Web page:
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2002 Annual Science Report

Michigan State University Reporting  |  JUL 2001 – JUN 2002

Executive Summary

Bacteria are the most ancient, simplest, and most numerous of Earth’s life forms. Their versatility enables them to live in even the subfreezing temperatures of the permafrost, the perennially frozen soil that is characteristic of arctic and some subarctic regions. Astrobiologists are identifying and analyzing the ways in which bacterial genes and proteins effect the remarkable adaptability that allows these primitive microorganisms to flourish in hostile environments on Earth and, possibly, in space.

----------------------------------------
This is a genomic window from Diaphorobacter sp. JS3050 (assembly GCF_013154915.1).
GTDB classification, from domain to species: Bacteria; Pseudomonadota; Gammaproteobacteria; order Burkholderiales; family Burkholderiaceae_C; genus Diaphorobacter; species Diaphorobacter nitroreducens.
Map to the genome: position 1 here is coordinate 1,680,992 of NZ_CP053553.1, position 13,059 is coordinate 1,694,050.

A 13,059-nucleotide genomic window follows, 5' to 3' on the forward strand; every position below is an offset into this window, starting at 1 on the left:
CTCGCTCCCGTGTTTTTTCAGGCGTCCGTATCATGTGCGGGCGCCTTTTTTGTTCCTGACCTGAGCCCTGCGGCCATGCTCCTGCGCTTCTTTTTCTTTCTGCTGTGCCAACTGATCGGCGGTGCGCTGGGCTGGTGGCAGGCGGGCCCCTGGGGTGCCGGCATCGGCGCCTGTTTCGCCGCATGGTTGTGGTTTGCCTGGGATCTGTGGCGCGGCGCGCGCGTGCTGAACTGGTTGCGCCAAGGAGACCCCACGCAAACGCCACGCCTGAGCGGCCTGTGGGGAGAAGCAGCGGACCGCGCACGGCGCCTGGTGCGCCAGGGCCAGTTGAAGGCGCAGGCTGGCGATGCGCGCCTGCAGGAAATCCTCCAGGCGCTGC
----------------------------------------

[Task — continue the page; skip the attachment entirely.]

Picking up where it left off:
Low temperatures are a predominant environmental characteristic of interstellar space, asteroids, meteors, and, of course, our Solar System, including most of the planets and their satellites. An understanding of the effects that low temperatures have on the responses and evolution of biological organisms is, therefore, integral to our knowledge of astrobiology. Toward this end, we are exploring multiple aspects of microbial adaptation to low temperatures. One major line of investigation – Genomic ... Continue reading.

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